Governor Cuomo announced Monday that new DMV drivers license rules have taken thousands of dangerous motorists off New York State roads. The changes set an important precedent by mandating the permanent revocation of driving privileges for the worst drunk driving offenders. But since the new policies apply only to DWI violations, the state is still allowing thousands of reckless drivers to keep their licenses.
Under the new rules, DMV will not relicense a driver who has five or more DWI convictions in a lifetime, or three or more DWI convictions in 25 years plus another serious driving offense, such as a fatal crash — which is not normally an offense unless the driver is impaired — or the accumulation of 20 or more license points.
Previously, repeat drunk drivers whose licenses were suspended or revoked for up to a year could be relicensed in as little as seven weeks by completing an education program, and drivers with multiple DWI convictions did not permanently lose their licenses unless they were convicted for two DWI crashes resulting in injury.
“We have seen too many times the heartbreak and tragedy that results when a driver under the influence of alcohol or drugs gets behind the wheel,” Cuomo said, via press release. “Those who have continually shown a complete lack of regard for the safety of other drivers have no place on New York’s roadways.”
Since the rules took effect last September, the DMV has reviewed 3,891 relicensing applications from drivers with more than two alcohol or drug related offenses, according to the press release. Of those, 1,658 motorists broke the five-or-more DWI convictions rule and were permanently denied relicensing. The remaining 1,506 had three or four DWI convictions, and were denied relicensing for an additional five years, after which they will get restricted licenses and will be required to use an ignition interlock device for five years.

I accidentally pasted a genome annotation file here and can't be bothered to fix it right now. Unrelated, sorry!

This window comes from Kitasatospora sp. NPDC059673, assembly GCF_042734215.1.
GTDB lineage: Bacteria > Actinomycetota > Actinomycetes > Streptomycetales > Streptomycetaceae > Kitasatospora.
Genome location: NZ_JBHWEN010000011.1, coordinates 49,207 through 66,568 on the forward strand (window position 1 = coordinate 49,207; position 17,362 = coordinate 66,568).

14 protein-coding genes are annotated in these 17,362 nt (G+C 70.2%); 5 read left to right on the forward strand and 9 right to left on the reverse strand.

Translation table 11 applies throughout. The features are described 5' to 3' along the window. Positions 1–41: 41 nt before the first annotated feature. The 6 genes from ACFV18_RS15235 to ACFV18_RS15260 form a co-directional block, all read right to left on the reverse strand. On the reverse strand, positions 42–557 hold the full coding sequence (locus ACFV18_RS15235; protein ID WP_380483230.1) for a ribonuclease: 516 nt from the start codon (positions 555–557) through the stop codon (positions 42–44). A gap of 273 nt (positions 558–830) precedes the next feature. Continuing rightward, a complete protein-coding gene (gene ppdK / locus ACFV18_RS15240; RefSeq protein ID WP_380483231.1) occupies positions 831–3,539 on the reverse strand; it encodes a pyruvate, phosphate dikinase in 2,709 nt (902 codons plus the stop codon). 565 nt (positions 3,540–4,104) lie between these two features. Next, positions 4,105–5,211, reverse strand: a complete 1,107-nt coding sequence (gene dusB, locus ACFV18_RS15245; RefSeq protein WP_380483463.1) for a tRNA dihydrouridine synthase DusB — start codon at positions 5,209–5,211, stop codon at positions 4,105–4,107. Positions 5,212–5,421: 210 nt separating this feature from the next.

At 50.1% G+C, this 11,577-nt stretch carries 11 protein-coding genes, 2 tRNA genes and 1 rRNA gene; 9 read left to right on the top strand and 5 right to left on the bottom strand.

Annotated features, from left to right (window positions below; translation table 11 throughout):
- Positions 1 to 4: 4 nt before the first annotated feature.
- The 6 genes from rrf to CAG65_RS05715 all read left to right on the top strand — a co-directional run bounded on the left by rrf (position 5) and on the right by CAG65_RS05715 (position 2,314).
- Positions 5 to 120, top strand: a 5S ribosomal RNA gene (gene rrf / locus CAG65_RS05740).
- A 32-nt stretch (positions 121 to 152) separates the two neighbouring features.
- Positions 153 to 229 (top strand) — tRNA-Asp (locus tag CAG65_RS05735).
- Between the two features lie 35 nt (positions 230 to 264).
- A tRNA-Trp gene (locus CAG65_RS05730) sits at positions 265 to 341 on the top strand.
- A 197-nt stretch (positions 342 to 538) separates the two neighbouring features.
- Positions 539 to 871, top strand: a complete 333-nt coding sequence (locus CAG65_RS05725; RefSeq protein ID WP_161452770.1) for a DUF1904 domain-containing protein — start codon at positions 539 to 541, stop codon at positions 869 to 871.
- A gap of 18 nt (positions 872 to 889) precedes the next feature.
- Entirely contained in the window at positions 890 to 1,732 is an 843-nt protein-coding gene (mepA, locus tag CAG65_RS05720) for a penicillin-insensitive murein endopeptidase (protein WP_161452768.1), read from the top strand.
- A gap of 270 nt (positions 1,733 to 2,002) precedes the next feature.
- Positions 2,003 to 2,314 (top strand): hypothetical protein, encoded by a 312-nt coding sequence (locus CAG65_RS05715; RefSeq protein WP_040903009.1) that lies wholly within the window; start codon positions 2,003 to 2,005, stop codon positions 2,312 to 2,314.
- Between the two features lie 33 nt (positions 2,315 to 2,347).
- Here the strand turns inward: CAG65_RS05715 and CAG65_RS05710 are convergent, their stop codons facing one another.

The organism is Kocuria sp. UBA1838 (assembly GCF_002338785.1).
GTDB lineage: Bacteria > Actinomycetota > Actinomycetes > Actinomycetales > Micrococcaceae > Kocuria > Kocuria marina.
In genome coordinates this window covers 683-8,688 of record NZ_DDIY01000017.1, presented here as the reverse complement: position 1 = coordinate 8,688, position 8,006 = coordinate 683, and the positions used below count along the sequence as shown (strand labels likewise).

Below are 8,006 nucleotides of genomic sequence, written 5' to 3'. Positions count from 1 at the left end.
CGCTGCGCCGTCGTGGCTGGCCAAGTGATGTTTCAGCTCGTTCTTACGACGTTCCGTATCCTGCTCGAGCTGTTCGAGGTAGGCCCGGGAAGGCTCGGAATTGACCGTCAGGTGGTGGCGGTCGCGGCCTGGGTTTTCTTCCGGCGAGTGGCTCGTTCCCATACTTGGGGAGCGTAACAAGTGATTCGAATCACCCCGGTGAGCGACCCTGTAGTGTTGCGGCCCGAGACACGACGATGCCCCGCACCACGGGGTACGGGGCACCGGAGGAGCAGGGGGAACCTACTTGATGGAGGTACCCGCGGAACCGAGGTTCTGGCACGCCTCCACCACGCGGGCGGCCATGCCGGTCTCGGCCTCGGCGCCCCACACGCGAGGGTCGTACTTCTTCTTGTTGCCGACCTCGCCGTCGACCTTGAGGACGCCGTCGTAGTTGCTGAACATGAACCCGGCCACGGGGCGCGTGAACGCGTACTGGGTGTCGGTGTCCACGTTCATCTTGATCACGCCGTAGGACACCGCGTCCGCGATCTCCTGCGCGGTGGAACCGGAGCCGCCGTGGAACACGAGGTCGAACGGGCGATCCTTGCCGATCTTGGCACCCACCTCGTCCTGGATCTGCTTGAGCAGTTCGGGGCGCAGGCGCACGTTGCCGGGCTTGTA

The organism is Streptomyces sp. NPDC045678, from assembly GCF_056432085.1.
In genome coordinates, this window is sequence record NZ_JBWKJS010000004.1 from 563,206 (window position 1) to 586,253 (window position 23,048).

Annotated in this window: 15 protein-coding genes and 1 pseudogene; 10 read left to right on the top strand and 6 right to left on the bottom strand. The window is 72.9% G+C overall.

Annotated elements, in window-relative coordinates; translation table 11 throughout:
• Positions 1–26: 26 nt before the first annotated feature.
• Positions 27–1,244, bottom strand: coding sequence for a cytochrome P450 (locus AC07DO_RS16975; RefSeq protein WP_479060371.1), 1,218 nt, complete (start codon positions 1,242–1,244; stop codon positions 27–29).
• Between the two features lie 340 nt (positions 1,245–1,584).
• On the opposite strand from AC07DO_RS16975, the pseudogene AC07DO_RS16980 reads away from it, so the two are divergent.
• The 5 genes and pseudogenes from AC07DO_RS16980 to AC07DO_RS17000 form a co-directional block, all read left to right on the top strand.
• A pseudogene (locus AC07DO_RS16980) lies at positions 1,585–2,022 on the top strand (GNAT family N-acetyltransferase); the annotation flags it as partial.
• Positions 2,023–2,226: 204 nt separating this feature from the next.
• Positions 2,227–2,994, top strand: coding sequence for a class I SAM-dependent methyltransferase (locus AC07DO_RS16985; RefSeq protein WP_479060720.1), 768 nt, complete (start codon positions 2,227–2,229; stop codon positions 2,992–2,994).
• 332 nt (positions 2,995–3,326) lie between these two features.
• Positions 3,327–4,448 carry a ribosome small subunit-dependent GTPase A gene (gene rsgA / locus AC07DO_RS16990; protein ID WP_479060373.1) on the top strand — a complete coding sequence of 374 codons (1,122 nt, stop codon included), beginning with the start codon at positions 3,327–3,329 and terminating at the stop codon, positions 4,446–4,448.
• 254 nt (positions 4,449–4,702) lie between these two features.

Said Cuomo: “With more than 3,100 potentially dangerous motorists kept off the road since September, it is clear these new regulations have already been a tremendous success at protecting law-abiding New York drivers, passengers, and pedestrians.”
Though this is certainly progress for New York State, it also shows how low the bar is set. After all, under the new rules, people with as many as four DWI convictions — not people who drove drunk four times, but those who were caught, arrested, and convicted four times — continue to drive legally.